Martin Johnson Heade (American, 1819 – 1904) painted this tropical vignette circa 1875 – 85. This vibrant oil on canvas work measures 20 x 12 inches (50.8 x 30.5 cm), and it is on view at The Metropolitan Museum of Art, Fifth Avenue, New York City, in Gallery 760.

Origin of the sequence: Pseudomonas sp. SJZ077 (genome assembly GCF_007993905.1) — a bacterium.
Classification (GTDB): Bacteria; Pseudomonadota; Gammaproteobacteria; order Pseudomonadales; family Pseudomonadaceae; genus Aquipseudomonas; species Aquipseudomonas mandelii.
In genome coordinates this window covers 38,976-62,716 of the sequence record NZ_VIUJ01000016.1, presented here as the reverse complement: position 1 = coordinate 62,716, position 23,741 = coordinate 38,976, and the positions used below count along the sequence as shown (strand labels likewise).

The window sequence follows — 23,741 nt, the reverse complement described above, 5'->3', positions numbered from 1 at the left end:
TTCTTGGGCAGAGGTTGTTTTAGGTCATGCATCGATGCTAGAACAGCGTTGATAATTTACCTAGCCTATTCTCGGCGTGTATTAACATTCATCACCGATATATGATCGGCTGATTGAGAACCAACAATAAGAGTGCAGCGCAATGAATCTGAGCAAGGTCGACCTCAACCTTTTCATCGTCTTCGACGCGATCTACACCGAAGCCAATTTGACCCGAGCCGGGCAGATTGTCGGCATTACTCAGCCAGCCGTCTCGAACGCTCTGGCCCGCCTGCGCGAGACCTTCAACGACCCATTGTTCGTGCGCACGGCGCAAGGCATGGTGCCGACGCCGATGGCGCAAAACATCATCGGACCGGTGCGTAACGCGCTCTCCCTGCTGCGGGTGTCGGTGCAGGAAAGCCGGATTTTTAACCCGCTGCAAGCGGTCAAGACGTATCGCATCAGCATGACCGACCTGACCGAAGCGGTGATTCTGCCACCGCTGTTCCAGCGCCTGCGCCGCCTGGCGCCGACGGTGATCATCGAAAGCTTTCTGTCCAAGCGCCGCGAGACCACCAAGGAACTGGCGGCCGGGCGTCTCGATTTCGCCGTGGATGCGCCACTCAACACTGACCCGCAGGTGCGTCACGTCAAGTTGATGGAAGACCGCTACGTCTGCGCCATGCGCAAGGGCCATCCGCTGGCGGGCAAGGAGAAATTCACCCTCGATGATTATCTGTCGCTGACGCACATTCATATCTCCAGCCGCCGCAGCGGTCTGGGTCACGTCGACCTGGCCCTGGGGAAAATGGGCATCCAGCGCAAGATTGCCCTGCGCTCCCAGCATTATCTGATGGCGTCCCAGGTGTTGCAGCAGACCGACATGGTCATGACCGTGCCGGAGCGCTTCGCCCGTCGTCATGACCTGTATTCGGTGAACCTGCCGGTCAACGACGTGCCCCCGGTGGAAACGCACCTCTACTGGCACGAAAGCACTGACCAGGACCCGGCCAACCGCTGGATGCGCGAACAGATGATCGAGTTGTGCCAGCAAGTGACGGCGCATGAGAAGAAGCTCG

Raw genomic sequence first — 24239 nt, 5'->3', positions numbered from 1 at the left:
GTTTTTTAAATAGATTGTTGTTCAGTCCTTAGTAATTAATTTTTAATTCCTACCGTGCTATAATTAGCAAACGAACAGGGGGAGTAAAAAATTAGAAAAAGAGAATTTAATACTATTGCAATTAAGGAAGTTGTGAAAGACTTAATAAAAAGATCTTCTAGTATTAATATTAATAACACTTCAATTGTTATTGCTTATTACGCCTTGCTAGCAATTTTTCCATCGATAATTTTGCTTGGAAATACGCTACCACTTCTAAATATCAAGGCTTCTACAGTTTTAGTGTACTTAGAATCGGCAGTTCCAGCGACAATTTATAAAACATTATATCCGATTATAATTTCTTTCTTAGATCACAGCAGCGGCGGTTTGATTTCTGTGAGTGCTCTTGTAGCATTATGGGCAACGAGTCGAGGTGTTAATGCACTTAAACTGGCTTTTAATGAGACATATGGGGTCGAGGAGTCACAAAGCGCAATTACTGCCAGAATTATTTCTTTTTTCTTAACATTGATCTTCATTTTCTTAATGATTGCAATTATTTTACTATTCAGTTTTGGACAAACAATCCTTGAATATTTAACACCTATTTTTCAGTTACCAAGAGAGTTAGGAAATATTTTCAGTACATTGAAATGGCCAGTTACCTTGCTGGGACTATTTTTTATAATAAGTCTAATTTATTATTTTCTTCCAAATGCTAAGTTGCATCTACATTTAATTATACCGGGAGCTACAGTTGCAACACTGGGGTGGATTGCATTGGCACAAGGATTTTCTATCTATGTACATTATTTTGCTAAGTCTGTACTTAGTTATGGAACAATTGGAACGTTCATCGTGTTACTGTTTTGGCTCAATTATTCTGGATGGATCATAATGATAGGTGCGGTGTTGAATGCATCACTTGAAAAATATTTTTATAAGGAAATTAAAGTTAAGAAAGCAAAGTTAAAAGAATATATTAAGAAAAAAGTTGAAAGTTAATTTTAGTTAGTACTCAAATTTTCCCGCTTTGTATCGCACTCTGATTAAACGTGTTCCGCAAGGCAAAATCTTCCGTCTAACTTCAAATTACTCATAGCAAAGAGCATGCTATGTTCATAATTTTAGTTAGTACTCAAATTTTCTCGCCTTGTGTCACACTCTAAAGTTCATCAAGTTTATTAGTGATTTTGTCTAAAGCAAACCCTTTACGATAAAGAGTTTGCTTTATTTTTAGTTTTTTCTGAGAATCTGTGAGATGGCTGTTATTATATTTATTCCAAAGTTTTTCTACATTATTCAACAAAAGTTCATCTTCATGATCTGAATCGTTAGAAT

Heade was familiar with the work of Charles Darwin, and he was passionate about the study of natural history. From 1880 to 1904, Heade contributed more than one hundred letters and articles on hummingbirds and related topics to “Forest and Stream,” according to The Met. He painted many landscapes with hummingbirds, beginning as early as 1862, but most of these works dating between 1875 and 1885, after his final trip to South America. The hummingbird in this painting is the black-eared fairy (Heliothryx aurita) whose habitat is the lowlands of the Amazon basin, as is the passionflower (Passiflora racemosa). The first photograph in this post is courtesy of The Met, and the rest are my unedited photos from a visit to the gallery in July 2017.